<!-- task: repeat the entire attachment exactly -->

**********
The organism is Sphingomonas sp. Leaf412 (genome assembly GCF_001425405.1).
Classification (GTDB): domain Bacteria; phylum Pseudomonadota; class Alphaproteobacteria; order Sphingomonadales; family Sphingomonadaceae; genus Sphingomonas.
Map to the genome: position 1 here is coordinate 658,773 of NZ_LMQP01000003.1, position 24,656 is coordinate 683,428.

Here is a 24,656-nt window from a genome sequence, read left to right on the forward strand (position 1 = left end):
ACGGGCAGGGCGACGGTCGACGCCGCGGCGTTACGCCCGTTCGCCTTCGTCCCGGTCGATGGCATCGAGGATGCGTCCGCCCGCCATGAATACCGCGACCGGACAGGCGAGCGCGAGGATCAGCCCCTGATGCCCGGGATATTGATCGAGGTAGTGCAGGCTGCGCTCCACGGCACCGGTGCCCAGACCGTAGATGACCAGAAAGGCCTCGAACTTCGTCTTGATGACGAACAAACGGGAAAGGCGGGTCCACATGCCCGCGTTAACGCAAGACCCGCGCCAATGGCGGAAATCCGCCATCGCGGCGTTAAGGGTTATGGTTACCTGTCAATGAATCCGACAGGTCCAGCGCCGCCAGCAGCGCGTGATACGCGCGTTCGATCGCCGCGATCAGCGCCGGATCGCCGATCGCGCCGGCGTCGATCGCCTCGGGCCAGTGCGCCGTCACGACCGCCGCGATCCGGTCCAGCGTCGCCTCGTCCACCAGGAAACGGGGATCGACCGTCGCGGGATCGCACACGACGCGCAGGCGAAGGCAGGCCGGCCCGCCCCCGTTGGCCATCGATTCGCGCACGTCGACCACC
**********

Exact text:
The organism is Sphingomonas sp. Leaf412 (genome assembly GCF_001425405.1).
Classification (GTDB): domain Bacteria; phylum Pseudomonadota; class Alphaproteobacteria; order Sphingomonadales; family Sphingomonadaceae; genus Sphingomonas.
Map to the genome: position 1 here is coordinate 658,773 of NZ_LMQP01000003.1, position 24,656 is coordinate 683,428.

Here is a 24,656-nt window from a genome sequence, read left to right on the forward strand (position 1 = left end):
ACGGGCAGGGCGACGGTCGACGCCGCGGCGTTACGCCCGTTCGCCTTCGTCCCGGTCGATGGCATCGAGGATGCGTCCGCCCGCCATGAATACCGCGACCGGACAGGCGAGCGCGAGGATCAGCCCCTGATGCCCGGGATATTGATCGAGGTAGTGCAGGCTGCGCTCCACGGCACCGGTGCCCAGACCGTAGATGACCAGAAAGGCCTCGAACTTCGTCTTGATGACGAACAAACGGGAAAGGCGGGTCCACATGCCCGCGTTAACGCAAGACCCGCGCCAATGGCGGAAATCCGCCATCGCGGCGTTAAGGGTTATGGTTACCTGTCAATGAATCCGACAGGTCCAGCGCCGCCAGCAGCGCGTGATACGCGCGTTCGATCGCCGCGATCAGCGCCGGATCGCCGATCGCGCCGGCGTCGATCGCCTCGGGCCAGTGCGCCGTCACGACCGCCGCGATCCGGTCCAGCGTCGCCTCGTCCACCAGGAAACGGGGATCGACCGTCGCGGGATCGCACACGACGCGCAGGCGAAGGCAGGCCGGCCCGCCCCCGTTGGCCATCGATTCGCGCACGTCGACCACC